toronto go train

By the numbers: The GO Transit fleet

Metrolinx and its subsidiary GO Transit is on the threshold of a major expansion, unprecedented in its 50-year history. With the Eglinton-Crosstown LRT under construction and the provincial government seeking ways to pay for $50 billion in new bus, light rail, and subway lines, we should be seeing much more green-and-white in the coming decades.

With that in mind - and the fact GO just took possession of the first in a fleet of new double-decker buses - I thought it was time to take look at the fact sheet on Toronto's other transit provider.

GO BUSES

toronto go bus

Thanks to the new additions to their road fleet, GO now owns and operates 463 buses, 47 of them double-decker. The bulk of the agency's highway vehicles are run on diesel, but it does operate a pair of hybrid vehicles for use exclusively on highways. Here's the skinny on GO's biggest fleet:

Total vehicles: 463
Single-decker: 414
Double-decker: 47 (including 24 vehicles on order)
Diesel-hybrid electric: 2
Single-decker capacity: 57 passengers
Old double-decker capacity: 78-80 seated passengers
New double-decker capacity: 81 passengers
New double-decker height: 4.15 metres
New double-decker length: 13.2 m
New double-deckers required to move a capacity Rogers Centre crowd: 666.6
Cities using the ADL Enviro 500: Vancouver, New York, Hong Kong, Washington D.C., Las Vegas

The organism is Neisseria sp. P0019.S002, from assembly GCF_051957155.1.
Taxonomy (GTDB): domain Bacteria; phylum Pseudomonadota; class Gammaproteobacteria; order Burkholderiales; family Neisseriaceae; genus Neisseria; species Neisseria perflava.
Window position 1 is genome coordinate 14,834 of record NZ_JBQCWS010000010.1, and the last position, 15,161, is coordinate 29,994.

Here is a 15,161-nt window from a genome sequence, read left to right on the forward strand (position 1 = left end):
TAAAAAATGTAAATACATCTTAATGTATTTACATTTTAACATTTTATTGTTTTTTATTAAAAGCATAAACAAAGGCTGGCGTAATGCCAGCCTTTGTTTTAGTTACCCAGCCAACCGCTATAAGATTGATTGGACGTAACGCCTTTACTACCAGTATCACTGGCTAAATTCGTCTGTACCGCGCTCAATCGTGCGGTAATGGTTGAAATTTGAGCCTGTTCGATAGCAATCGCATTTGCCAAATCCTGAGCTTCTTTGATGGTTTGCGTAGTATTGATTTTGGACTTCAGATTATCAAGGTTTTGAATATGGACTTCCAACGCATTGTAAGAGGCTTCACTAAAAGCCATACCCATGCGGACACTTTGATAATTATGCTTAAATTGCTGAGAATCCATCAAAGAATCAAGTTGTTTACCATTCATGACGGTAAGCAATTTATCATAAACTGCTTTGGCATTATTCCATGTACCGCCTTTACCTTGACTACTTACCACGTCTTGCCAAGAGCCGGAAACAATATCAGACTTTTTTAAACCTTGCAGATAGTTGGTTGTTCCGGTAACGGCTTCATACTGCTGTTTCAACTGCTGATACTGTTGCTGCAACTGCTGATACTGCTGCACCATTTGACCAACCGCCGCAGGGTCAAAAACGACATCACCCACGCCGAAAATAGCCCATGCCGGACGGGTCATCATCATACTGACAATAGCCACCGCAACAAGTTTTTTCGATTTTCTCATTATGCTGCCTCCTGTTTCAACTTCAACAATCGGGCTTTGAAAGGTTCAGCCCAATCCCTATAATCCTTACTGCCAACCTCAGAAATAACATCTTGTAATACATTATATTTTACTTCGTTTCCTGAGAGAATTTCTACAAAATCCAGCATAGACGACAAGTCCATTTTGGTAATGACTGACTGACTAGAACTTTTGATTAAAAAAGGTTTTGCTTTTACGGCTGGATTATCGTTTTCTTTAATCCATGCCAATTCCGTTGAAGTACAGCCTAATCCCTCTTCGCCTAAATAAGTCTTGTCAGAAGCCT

Safe operating range: 900 kms (Union Station to North Chicago, an outer suburb of Chicago)

GO TRAINS

GO Train

The most famous GO vehicle, the double-decker, diesel-powered trains have been formed the core of the provincial transit agency's fleet for decades. In the early days the rolling stock was entirely single-level. Currently, GO trains serve 63 rail stations, on 450 kilometres of track, spread over 7 lines out of Union station.

The vehicles are maintained at the company's Willowbrook facility just north of Islington and Lake Shore. The site includes storage tracks for 21 trains and workshops for both locomotives and passenger cars.

Total locomotives in fleet: 65
Coaches in fleet: 560
Capacity per coach: 162 people (1944 per full 12-car trainset)
Full 12-car trainsets required to move a capacity Rogers Centre crowd: 28
Length of locomotive: 20.73 metres
Height of locomotive: 4.97 m
Weight of locomotive: 129 tons
Coach weight: 49 tons (empty)
Toronto Rockets needed to balance a 12-car trainset on a (giant) set of scales: 2.6
Size of fuel tank: 8,410 litres
Medium Tim Hortons' cups required to empty fuel tank by hand: 28,425.8
Horsepower: 4000 (32.5 times the power of a H-6 subway train)

Chris Bateman is a staff writer at blogTO. Follow him on Twitter at @chrisbateman.

Images: GO Transit, Vic Gedris, Danielle Scott/blogTO Flickr pool.


Join the conversation Load comments

Latest in City

The faded grittiness of Toronto streets in the 1970s

The top 10 places to buy a Christmas tree in Toronto

Toronto goes wild for Justin Trudeau at the Distillery Christmas Market

Toronto home prices continue to surge

What kind of house does $5 million get you in Toronto?

Toronto tap water gets accidental spike in chlorine levels

Major TTC subway closures in Toronto this weekend

Holiday volunteer opportunities in Toronto for 2016